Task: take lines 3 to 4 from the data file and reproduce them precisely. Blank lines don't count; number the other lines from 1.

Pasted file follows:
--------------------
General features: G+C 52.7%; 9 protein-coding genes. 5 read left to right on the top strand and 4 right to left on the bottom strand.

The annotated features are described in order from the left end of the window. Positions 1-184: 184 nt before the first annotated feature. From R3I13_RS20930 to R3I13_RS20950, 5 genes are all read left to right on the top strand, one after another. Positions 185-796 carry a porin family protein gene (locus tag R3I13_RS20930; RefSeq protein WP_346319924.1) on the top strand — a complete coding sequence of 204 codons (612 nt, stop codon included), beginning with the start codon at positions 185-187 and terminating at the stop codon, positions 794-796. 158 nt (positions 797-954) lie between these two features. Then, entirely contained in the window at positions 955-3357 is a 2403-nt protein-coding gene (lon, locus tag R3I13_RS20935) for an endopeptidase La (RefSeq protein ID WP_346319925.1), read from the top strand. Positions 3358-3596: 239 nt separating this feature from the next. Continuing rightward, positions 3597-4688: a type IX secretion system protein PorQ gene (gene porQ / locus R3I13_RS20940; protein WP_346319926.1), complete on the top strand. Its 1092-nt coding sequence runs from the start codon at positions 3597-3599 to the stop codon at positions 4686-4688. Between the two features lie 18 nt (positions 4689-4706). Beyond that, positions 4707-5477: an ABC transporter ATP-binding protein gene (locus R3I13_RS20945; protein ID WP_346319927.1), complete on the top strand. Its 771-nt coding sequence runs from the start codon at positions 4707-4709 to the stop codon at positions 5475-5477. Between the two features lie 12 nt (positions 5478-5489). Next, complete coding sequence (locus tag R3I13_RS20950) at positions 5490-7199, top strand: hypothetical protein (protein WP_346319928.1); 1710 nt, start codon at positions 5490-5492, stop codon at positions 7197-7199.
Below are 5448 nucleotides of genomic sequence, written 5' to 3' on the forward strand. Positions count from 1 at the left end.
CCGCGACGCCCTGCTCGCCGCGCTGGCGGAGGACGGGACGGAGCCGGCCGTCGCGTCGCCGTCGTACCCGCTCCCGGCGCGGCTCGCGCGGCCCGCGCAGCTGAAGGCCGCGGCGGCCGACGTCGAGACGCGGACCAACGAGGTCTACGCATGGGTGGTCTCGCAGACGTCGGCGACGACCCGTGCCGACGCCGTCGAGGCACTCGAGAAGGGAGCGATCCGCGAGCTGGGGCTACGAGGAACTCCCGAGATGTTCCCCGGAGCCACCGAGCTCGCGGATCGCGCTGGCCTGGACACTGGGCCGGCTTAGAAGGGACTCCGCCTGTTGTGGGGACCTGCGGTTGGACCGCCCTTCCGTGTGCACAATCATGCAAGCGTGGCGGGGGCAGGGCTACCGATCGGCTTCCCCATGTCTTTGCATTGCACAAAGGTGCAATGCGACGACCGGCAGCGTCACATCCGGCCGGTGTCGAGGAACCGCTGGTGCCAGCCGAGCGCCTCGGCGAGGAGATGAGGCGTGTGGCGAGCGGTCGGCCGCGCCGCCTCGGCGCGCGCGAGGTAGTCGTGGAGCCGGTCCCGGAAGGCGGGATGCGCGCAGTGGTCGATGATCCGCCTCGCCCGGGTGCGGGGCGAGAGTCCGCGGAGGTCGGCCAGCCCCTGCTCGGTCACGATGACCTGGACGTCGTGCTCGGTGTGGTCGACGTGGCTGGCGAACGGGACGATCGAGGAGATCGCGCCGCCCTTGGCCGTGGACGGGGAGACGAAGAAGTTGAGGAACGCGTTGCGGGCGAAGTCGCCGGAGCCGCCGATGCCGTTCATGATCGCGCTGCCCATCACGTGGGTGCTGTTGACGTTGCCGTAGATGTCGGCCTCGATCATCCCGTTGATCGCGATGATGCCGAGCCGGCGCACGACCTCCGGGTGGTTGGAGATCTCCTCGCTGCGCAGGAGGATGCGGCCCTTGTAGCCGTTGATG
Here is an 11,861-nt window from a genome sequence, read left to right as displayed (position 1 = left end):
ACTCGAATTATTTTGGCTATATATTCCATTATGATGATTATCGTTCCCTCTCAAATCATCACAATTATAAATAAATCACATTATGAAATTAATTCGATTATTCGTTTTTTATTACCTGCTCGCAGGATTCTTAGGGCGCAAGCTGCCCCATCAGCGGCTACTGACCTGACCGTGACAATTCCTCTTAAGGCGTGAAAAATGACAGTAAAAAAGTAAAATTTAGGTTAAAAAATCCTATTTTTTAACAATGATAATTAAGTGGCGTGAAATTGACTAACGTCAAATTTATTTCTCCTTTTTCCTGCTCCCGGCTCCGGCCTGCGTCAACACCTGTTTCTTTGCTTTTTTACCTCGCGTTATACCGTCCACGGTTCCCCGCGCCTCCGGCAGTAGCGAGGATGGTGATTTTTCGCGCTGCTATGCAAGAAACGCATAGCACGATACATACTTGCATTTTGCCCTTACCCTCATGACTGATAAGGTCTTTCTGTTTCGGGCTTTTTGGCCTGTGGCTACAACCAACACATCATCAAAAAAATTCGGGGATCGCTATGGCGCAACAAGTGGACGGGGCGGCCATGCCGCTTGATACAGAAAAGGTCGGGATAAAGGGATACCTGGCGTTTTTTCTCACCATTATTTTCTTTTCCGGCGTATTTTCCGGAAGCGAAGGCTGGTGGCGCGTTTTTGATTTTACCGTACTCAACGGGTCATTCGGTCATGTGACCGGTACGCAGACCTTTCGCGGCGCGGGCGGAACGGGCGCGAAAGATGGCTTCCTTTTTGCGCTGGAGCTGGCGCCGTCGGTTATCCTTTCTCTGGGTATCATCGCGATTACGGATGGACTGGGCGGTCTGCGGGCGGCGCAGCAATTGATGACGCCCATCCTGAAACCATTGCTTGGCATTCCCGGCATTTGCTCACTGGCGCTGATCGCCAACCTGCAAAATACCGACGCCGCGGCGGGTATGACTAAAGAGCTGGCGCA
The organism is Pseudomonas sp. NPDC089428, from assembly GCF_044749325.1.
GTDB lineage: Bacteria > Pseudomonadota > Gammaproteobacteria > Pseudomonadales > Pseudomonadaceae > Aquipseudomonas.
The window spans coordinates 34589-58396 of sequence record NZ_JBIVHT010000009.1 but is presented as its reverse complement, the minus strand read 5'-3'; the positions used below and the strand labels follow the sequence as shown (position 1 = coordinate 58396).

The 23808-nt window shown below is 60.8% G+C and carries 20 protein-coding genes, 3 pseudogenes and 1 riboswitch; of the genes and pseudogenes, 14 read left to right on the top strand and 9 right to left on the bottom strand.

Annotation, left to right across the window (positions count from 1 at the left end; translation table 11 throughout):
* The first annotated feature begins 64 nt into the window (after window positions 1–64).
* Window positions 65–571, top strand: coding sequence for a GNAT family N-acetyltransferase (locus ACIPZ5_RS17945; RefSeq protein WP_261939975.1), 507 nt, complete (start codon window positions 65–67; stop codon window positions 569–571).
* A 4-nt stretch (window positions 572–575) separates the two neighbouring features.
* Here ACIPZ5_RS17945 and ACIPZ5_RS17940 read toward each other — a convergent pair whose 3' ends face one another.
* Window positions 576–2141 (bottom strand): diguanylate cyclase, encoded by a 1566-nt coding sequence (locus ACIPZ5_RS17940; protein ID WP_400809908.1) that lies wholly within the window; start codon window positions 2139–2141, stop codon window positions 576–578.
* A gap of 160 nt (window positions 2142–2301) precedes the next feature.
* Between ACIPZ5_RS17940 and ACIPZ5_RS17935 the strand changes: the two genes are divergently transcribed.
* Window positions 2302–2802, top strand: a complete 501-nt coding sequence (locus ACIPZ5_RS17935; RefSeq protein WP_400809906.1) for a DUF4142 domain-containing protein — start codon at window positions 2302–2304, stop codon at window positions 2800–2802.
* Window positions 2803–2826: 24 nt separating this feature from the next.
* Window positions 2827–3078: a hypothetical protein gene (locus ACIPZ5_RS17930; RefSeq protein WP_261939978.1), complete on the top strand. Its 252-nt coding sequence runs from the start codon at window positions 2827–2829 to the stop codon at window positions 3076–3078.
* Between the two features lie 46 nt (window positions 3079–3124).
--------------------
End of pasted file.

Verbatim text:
Below are 5448 nucleotides of genomic sequence, written 5' to 3' on the forward strand. Positions count from 1 at the left end.
CCGCGACGCCCTGCTCGCCGCGCTGGCGGAGGACGGGACGGAGCCGGCCGTCGCGTCGCCGTCGTACCCGCTCCCGGCGCGGCTCGCGCGGCCCGCGCAGCTGAAGGCCGCGGCGGCCGACGTCGAGACGCGGACCAACGAGGTCTACGCATGGGTGGTCTCGCAGACGTCGGCGACGACCCGTGCCGACGCCGTCGAGGCACTCGAGAAGGGAGCGATCCGCGAGCTGGGGCTACGAGGAACTCCCGAGATGTTCCCCGGAGCCACCGAGCTCGCGGATCGCGCTGGCCTGGACACTGGGCCGGCTTAGAAGGGACTCCGCCTGTTGTGGGGACCTGCGGTTGGACCGCCCTTCCGTGTGCACAATCATGCAAGCGTGGCGGGGGCAGGGCTACCGATCGGCTTCCCCATGTCTTTGCATTGCACAAAGGTGCAATGCGACGACCGGCAGCGTCACATCCGGCCGGTGTCGAGGAACCGCTGGTGCCAGCCGAGCGCCTCGGCGAGGAGATGAGGCGTGTGGCGAGCGGTCGGCCGCGCCGCCTCGGCGCGCGCGAGGTAGTCGTGGAGCCGGTCCCGGAAGGCGGGATGCGCGCAGTGGTCGATGATCCGCCTCGCCCGGGTGCGGGGCGAGAGTCCGCGGAGGTCGGCCAGCCCCTGCTCGGTCACGATGACCTGGACGTCGTGCTCGGTGTGGTCGACGTGGCTGGCGAACGGGACGATCGAGGAGATCGCGCCGCCCTTGGCCGTGGACGGGGAGACGAAGAAGTTGAGGAACGCGTTGCGGGCGAAGTCGCCGGAGCCGCCGATGCCGTTCATGATCGCGCTGCCCATCACGTGGGTGCTGTTGACGTTGCCGTAGATGTCGGCCTCGATCATCCCGTTGATCGCGATGATGCCGAGCCGGCGCACGACCTCCGGGTGGTTGGAGATCTCCTCGCTGCGCAGGAGGATGCGGCCCTTGTAGCCGTTGATG